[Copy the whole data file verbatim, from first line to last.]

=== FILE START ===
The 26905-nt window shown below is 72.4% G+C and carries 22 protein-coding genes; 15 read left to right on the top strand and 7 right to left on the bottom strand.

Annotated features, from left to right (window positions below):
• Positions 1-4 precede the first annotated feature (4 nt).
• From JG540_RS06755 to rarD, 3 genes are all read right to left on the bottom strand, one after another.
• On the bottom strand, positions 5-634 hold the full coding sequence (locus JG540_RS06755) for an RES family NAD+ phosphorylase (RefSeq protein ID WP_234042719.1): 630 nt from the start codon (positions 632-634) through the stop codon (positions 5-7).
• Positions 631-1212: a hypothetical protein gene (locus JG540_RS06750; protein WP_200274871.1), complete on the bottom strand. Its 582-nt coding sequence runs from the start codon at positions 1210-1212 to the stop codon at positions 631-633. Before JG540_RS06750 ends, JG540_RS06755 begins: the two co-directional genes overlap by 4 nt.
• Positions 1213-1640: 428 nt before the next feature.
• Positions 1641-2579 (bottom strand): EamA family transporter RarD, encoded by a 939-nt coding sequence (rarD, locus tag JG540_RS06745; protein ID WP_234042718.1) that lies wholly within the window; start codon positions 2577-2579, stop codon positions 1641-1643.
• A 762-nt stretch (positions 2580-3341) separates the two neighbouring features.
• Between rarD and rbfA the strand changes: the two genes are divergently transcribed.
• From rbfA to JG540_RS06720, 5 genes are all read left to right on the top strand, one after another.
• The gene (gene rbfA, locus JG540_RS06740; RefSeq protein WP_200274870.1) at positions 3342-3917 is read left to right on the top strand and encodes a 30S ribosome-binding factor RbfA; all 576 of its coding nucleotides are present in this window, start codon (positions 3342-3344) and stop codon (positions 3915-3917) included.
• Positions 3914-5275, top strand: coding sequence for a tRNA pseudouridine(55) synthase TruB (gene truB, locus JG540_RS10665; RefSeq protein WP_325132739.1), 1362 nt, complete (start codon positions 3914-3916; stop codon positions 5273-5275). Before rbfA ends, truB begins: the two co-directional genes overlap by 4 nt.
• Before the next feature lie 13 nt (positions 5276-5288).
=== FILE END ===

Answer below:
The 26905-nt window shown below is 72.4% G+C and carries 22 protein-coding genes; 15 read left to right on the top strand and 7 right to left on the bottom strand.

Annotated features, from left to right (window positions below):
• Positions 1-4 precede the first annotated feature (4 nt).
• From JG540_RS06755 to rarD, 3 genes are all read right to left on the bottom strand, one after another.
• On the bottom strand, positions 5-634 hold the full coding sequence (locus JG540_RS06755) for an RES family NAD+ phosphorylase (RefSeq protein ID WP_234042719.1): 630 nt from the start codon (positions 632-634) through the stop codon (positions 5-7).
• Positions 631-1212: a hypothetical protein gene (locus JG540_RS06750; protein WP_200274871.1), complete on the bottom strand. Its 582-nt coding sequence runs from the start codon at positions 1210-1212 to the stop codon at positions 631-633. Before JG540_RS06750 ends, JG540_RS06755 begins: the two co-directional genes overlap by 4 nt.
• Positions 1213-1640: 428 nt before the next feature.
• Positions 1641-2579 (bottom strand): EamA family transporter RarD, encoded by a 939-nt coding sequence (rarD, locus tag JG540_RS06745; protein ID WP_234042718.1) that lies wholly within the window; start codon positions 2577-2579, stop codon positions 1641-1643.
• A 762-nt stretch (positions 2580-3341) separates the two neighbouring features.
• Between rarD and rbfA the strand changes: the two genes are divergently transcribed.
• From rbfA to JG540_RS06720, 5 genes are all read left to right on the top strand, one after another.
• The gene (gene rbfA, locus JG540_RS06740; RefSeq protein WP_200274870.1) at positions 3342-3917 is read left to right on the top strand and encodes a 30S ribosome-binding factor RbfA; all 576 of its coding nucleotides are present in this window, start codon (positions 3342-3344) and stop codon (positions 3915-3917) included.
• Positions 3914-5275, top strand: coding sequence for a tRNA pseudouridine(55) synthase TruB (gene truB, locus JG540_RS10665; RefSeq protein WP_325132739.1), 1362 nt, complete (start codon positions 3914-3916; stop codon positions 5273-5275). Before rbfA ends, truB begins: the two co-directional genes overlap by 4 nt.
• Before the next feature lie 13 nt (positions 5276-5288).